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Students express grievances over Title IX during Take Back the Night rally


On Wednesday, Oct. 6, the SUNY Brockport Center for Women and Gender, aided by the Prevention and Outreach Services, hosted the first Take Back the Night rally of the fall semester. Take Back the Night is an international charitable foundation that combats sexual violence in all forms since the 1960s across Asia, Europe, Oceania, the Caribbean and North America. 

The rally gave survivors of sexual assault a space to heal and uplift other survivors in an environment that is safe from judgment. Throughout the initial rally, speakers shared their stories of assault while echoing the main message of the night– any survivor of sexual assault must not blame themselves. 

Kaitlin Hill, a former SUNY Brockport student, could not attend the rally but submitted a prerecorded message for the attendants, describing her assault and subsequent feelings of guilt, shame and anger. 

“I somehow fell into this trap where I blamed myself for what had happened,” Hill said. “I believed the misconception that it was my fault, that I was too promiscuous, that I was too drunk, that I was too naive and I shouldn’t have been there in the first place. I am here tonight to tell you that that is bulls—, that I didn’t do anything wrong. What happened to me was not my fault.”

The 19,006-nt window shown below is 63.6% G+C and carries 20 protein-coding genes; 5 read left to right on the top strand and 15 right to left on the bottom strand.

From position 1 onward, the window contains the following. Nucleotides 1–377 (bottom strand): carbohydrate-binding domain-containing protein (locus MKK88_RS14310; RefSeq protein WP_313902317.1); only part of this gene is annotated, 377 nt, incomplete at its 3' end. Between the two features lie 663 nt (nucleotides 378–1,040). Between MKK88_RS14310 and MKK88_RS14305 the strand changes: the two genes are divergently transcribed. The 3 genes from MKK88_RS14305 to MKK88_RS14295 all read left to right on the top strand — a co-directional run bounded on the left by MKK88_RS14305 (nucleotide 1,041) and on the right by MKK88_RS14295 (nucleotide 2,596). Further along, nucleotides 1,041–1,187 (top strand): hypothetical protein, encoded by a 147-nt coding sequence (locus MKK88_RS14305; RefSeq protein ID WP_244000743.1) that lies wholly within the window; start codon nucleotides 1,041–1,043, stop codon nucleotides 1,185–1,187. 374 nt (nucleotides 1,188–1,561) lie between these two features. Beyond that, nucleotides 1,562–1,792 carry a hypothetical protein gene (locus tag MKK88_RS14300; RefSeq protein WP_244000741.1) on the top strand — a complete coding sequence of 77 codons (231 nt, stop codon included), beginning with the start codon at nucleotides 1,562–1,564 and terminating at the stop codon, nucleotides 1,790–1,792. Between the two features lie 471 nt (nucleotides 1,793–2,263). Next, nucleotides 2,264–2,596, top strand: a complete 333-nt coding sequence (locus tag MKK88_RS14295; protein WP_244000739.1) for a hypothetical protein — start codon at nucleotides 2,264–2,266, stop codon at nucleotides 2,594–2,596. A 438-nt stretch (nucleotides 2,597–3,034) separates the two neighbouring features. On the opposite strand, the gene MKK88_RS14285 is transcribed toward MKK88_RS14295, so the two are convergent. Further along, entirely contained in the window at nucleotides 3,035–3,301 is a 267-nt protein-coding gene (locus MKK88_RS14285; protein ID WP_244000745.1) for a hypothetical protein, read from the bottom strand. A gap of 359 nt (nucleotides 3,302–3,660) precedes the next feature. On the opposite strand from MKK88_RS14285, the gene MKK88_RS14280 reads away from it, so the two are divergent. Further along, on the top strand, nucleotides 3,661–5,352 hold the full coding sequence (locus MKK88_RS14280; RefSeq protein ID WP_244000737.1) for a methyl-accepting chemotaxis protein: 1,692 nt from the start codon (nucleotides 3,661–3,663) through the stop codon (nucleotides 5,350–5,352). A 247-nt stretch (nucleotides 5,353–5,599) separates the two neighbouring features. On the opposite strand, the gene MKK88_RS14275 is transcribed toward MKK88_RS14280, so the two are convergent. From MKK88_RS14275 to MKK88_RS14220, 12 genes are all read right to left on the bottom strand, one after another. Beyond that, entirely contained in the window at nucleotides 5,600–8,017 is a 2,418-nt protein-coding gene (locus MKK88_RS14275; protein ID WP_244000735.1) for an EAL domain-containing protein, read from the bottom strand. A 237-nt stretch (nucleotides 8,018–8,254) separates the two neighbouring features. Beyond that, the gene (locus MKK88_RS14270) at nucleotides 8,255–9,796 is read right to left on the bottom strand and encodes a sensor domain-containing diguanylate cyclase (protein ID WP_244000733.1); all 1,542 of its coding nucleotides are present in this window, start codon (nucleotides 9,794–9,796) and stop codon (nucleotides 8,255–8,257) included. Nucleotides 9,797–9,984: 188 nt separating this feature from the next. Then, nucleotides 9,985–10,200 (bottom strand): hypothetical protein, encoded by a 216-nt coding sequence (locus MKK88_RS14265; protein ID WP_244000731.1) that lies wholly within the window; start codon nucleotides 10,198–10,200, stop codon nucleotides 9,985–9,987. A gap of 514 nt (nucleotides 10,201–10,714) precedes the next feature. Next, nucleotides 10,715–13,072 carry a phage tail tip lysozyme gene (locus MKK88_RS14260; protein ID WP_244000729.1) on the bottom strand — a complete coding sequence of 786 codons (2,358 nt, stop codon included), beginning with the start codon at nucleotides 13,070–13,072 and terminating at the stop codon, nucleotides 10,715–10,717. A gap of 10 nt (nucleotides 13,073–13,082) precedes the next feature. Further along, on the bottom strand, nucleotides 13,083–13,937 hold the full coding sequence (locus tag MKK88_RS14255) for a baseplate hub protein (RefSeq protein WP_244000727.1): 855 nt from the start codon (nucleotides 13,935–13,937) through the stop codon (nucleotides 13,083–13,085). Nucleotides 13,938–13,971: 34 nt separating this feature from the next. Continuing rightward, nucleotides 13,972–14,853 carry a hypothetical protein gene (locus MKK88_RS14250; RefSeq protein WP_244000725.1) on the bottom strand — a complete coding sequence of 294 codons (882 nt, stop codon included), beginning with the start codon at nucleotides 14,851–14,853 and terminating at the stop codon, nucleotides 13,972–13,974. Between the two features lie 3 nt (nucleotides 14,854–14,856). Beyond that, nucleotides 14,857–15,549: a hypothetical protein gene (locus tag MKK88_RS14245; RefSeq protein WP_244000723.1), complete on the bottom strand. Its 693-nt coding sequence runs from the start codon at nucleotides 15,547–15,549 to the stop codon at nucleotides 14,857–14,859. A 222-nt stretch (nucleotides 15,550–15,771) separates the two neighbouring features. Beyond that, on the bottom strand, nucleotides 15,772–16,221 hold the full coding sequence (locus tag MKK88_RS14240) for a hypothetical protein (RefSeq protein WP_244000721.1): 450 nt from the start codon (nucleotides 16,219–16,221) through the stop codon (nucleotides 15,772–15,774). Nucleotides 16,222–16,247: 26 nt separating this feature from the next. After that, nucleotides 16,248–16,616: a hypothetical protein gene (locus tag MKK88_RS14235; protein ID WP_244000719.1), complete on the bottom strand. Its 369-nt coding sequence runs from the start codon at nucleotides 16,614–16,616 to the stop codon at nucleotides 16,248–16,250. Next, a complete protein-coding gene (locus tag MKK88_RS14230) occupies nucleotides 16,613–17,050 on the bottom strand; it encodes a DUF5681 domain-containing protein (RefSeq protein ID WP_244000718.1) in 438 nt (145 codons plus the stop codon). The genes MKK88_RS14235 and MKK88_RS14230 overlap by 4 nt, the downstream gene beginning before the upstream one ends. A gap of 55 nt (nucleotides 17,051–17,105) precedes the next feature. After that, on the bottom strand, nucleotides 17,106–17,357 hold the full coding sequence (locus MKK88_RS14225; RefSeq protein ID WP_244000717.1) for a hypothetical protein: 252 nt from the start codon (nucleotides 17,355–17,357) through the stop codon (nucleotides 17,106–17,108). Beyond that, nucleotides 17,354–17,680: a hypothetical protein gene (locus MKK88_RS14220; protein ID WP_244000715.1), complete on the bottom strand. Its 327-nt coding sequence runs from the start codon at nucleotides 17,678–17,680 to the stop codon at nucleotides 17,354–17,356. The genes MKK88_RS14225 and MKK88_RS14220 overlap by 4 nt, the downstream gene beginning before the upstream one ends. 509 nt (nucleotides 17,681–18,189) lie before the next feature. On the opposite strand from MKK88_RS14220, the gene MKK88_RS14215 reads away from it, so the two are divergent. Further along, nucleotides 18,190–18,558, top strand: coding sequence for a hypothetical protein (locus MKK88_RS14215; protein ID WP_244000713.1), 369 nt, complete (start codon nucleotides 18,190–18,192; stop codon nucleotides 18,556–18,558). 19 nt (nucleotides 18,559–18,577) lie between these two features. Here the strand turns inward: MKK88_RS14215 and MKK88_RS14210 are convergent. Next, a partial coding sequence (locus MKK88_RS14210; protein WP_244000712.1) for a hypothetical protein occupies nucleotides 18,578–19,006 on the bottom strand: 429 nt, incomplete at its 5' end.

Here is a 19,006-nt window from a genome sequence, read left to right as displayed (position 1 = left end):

As more guest speakers shared their stories on surviving sexual violence, another common message emerged among both the speakers and the general audience that SUNY Brockport and its facilities are failing to protect and provide justice for victims of sexual violence. Rachel Rosenberg, a current SUNY Brockport student, spoke about her experience with sexual violence and how resources that are regularly endorsed by campus faculty have failed in their mission to protect survivors.  

“There was a remediation two days after the assault which never should have happened considering this was a Title IX matter, and I had to sit two feet away from the person who assaulted me and address him directly,” Rosenberg said. “Over the course of the investigation, I went through a lot of trauma and had to repeatedly tell my story to a lot of different people who didn’t believe me.”  

Title IX is a federal civil rights law under the Education Amendments of 1972 that prohibits discrimination based on sex within any entity that receives federal funding, especially educational programs. Discrimination, under Title IX, encompasses sexual violence, such as sexual assault, domestic violence and stalking against any individual based on sex, sexual orientation or gender identity.  

In a statement on the SUNY Brockport website regarding Title IX, the president of SUNY Brockport, Heidi Macpherson Ph.D. addressed the colleges stance.

“SUNY Brockport rejects sexual violence and gender-based discrimination in all forms. Our commitment to establishing and maintaining a climate free of discrimination and violence is guided by foundational principles of integrity, civility, respect and justice.”